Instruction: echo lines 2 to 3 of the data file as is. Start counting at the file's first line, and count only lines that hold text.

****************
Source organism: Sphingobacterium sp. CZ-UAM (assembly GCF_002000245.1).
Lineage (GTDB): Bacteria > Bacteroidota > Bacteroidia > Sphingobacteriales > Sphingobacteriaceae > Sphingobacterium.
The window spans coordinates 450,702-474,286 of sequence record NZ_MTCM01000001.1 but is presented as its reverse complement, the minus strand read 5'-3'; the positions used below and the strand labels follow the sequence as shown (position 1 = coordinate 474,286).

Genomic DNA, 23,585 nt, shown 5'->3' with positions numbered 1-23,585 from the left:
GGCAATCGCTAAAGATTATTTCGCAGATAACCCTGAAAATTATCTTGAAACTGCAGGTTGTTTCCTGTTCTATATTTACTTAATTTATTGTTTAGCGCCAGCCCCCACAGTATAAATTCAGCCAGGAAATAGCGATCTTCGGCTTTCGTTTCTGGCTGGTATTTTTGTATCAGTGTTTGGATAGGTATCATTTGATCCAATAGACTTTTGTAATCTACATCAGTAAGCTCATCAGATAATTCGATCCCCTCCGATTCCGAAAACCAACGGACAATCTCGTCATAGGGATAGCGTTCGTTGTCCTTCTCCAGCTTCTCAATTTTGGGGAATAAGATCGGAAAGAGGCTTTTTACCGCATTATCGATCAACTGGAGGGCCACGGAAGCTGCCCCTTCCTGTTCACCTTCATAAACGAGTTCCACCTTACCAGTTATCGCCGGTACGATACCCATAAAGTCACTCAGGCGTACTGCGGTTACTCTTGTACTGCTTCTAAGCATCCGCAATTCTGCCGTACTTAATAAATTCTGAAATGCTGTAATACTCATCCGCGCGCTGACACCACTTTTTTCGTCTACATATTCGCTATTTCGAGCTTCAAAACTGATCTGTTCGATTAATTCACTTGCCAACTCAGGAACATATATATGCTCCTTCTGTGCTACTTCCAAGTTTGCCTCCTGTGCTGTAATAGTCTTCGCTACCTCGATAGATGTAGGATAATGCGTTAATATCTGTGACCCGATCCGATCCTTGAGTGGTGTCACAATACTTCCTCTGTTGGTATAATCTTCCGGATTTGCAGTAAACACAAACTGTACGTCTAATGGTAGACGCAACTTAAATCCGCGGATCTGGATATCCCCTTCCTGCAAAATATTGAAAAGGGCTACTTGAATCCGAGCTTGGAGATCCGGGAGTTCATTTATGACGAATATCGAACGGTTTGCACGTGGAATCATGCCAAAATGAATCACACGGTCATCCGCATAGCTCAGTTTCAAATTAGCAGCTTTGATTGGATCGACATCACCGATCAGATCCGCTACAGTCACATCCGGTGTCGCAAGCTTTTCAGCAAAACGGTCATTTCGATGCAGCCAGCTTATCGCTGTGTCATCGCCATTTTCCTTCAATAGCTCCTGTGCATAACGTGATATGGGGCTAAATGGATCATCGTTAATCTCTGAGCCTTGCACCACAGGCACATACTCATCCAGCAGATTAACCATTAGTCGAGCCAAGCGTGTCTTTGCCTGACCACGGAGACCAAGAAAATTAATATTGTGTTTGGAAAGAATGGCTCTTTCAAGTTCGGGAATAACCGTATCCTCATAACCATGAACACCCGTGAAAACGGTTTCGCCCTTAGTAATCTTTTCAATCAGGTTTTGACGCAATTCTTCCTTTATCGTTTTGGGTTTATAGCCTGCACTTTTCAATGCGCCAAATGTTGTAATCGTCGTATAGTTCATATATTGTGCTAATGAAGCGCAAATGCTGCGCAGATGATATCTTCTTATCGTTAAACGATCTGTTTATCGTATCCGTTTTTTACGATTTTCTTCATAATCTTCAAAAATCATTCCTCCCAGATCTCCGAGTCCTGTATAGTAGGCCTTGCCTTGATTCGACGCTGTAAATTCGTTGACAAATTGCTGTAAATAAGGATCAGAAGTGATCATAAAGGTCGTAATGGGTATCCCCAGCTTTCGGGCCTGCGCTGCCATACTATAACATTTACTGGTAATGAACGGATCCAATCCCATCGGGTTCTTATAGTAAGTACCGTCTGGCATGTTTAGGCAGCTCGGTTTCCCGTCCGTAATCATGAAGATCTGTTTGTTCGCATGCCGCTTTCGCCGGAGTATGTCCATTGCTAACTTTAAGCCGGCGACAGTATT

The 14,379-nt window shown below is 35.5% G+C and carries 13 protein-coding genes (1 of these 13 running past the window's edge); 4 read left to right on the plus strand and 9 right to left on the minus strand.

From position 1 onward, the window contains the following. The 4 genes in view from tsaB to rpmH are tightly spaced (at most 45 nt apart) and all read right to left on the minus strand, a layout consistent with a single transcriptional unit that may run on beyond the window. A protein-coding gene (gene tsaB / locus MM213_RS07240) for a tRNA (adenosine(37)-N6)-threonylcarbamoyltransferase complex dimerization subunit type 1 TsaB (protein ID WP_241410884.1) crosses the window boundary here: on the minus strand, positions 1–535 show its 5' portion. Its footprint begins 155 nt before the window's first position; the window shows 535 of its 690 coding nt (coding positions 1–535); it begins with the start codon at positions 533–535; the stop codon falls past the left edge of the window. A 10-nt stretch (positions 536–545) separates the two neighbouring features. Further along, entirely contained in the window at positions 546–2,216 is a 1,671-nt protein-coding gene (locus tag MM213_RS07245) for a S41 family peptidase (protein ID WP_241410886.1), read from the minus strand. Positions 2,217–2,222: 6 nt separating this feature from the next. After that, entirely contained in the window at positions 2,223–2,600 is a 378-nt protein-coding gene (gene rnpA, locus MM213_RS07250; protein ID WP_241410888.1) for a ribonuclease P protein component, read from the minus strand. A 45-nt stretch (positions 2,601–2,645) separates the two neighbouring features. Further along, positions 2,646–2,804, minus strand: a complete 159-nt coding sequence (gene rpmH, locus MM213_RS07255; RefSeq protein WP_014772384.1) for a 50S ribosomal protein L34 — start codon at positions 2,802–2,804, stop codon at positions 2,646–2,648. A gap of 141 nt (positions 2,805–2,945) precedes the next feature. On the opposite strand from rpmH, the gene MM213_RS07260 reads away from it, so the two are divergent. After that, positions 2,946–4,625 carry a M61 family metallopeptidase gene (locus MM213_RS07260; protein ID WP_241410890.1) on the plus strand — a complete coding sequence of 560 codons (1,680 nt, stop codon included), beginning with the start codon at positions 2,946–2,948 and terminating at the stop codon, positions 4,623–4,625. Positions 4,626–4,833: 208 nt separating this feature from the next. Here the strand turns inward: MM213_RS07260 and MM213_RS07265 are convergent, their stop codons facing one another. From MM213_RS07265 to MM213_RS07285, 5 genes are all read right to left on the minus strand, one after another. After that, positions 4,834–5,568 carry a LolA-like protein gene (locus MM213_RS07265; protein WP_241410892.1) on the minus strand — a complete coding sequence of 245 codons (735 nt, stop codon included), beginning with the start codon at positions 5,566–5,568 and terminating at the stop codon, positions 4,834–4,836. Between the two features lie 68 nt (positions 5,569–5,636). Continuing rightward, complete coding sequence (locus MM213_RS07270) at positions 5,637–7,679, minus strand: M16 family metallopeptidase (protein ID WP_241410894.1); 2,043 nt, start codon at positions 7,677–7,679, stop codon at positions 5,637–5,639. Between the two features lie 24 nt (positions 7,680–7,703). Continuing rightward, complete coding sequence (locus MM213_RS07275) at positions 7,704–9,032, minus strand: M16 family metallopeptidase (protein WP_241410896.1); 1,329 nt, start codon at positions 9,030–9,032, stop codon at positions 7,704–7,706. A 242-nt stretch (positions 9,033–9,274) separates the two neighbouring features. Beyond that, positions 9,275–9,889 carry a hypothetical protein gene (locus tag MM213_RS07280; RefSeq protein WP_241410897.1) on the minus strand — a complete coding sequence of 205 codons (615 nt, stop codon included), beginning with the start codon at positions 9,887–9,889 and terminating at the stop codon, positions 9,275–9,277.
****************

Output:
Lineage (GTDB): Bacteria > Bacteroidota > Bacteroidia > Sphingobacteriales > Sphingobacteriaceae > Sphingobacterium.
The window spans coordinates 450,702-474,286 of sequence record NZ_MTCM01000001.1 but is presented as its reverse complement, the minus strand read 5'-3'; the positions used below and the strand labels follow the sequence as shown (position 1 = coordinate 474,286).